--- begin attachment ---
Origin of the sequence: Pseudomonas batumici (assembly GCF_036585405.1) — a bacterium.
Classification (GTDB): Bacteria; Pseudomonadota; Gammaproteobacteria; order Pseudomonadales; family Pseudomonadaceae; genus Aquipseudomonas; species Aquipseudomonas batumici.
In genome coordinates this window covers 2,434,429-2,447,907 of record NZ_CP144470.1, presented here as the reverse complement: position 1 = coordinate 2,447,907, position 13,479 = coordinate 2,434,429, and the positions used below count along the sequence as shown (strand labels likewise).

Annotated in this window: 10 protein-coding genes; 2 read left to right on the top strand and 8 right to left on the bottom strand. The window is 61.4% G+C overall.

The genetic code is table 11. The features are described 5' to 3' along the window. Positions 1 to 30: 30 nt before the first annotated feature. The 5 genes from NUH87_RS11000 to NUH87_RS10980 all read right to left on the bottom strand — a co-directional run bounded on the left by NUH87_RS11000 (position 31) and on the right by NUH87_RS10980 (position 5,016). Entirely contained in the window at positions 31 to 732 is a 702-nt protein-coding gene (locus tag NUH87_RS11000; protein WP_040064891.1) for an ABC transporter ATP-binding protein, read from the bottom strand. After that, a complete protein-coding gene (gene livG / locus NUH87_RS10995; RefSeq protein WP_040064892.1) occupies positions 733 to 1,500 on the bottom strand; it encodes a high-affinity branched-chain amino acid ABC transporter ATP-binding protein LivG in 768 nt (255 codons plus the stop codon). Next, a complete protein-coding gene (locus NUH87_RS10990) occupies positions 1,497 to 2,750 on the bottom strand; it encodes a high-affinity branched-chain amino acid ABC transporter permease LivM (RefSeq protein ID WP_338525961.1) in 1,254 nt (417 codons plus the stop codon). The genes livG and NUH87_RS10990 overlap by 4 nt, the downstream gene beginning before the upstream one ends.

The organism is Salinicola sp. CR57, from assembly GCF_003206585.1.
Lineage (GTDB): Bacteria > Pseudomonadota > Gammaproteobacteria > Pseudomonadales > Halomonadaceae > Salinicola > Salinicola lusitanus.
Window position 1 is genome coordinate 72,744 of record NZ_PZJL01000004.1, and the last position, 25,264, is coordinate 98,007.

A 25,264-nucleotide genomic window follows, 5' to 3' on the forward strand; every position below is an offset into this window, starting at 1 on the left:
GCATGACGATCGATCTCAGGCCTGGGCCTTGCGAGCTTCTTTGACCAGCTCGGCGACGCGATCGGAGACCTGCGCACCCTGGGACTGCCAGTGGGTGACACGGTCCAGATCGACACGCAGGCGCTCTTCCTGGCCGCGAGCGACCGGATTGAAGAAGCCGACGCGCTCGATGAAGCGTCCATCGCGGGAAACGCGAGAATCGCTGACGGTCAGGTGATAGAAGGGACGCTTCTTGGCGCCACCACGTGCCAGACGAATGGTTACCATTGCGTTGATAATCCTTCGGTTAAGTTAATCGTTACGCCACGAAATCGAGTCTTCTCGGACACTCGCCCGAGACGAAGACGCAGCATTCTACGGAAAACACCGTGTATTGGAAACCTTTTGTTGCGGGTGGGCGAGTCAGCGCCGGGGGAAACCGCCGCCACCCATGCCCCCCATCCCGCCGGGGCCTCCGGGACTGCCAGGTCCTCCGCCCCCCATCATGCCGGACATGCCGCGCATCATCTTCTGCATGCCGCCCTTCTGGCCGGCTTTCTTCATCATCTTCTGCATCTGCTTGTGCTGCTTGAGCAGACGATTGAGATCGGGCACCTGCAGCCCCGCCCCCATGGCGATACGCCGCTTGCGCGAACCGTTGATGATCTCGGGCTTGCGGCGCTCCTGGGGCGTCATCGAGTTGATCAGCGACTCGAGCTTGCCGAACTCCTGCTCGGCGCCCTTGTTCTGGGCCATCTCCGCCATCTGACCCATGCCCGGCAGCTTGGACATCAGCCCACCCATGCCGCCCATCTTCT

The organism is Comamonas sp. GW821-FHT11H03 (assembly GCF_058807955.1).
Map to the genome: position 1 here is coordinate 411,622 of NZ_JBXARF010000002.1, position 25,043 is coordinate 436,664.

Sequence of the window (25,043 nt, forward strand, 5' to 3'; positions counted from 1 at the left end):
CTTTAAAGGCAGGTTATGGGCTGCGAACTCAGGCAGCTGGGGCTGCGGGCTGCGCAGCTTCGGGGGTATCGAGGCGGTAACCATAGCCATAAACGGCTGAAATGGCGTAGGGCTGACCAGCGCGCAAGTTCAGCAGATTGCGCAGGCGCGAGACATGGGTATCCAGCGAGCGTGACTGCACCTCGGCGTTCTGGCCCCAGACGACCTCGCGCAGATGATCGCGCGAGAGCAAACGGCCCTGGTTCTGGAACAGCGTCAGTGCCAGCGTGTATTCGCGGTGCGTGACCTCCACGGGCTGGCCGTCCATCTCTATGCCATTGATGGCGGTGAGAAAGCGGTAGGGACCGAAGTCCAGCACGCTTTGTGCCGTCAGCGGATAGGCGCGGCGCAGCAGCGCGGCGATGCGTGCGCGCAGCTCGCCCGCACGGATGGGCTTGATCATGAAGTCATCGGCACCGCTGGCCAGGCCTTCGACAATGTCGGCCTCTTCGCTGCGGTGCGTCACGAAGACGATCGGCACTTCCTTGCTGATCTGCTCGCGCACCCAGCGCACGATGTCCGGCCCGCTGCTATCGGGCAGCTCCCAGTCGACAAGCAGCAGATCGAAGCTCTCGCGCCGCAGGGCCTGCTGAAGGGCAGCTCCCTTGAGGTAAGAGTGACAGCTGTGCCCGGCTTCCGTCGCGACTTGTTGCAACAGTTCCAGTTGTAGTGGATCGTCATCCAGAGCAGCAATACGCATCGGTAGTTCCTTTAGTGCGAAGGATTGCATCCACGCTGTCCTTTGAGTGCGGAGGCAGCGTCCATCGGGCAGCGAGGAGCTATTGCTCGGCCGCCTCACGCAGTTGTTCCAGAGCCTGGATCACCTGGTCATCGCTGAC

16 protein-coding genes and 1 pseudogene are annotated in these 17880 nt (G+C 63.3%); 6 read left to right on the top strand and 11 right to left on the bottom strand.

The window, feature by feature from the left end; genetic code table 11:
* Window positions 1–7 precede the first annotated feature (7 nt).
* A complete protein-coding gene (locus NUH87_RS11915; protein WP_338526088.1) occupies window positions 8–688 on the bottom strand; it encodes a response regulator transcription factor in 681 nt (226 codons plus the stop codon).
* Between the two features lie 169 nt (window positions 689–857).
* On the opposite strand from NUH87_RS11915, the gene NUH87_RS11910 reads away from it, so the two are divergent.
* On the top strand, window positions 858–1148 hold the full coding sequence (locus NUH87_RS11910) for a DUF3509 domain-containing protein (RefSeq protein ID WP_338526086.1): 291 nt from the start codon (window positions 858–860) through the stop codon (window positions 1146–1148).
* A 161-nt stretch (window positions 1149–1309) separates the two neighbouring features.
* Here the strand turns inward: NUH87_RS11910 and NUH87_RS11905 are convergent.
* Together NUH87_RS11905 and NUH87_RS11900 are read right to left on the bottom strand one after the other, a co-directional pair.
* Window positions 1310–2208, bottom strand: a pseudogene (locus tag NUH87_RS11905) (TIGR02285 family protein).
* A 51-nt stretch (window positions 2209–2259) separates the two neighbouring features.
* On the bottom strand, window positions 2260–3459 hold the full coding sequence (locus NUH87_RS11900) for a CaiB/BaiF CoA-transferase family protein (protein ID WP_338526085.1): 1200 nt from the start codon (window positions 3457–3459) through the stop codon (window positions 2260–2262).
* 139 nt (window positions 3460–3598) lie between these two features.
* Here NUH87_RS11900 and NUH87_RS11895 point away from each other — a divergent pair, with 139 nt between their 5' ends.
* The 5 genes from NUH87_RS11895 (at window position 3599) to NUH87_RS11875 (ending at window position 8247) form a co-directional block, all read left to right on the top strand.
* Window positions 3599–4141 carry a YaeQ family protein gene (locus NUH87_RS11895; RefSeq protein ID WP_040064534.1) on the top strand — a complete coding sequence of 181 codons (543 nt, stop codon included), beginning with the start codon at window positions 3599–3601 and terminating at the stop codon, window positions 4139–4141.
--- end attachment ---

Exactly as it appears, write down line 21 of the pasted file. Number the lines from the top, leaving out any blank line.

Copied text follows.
* On the top strand, window positions 858–1148 hold the full coding sequence (locus NUH87_RS11910) for a DUF3509 domain-containing protein (RefSeq protein ID WP_338526086.1): 291 nt from the start codon (window positions 858–860) through the stop codon (window positions 1146–1148).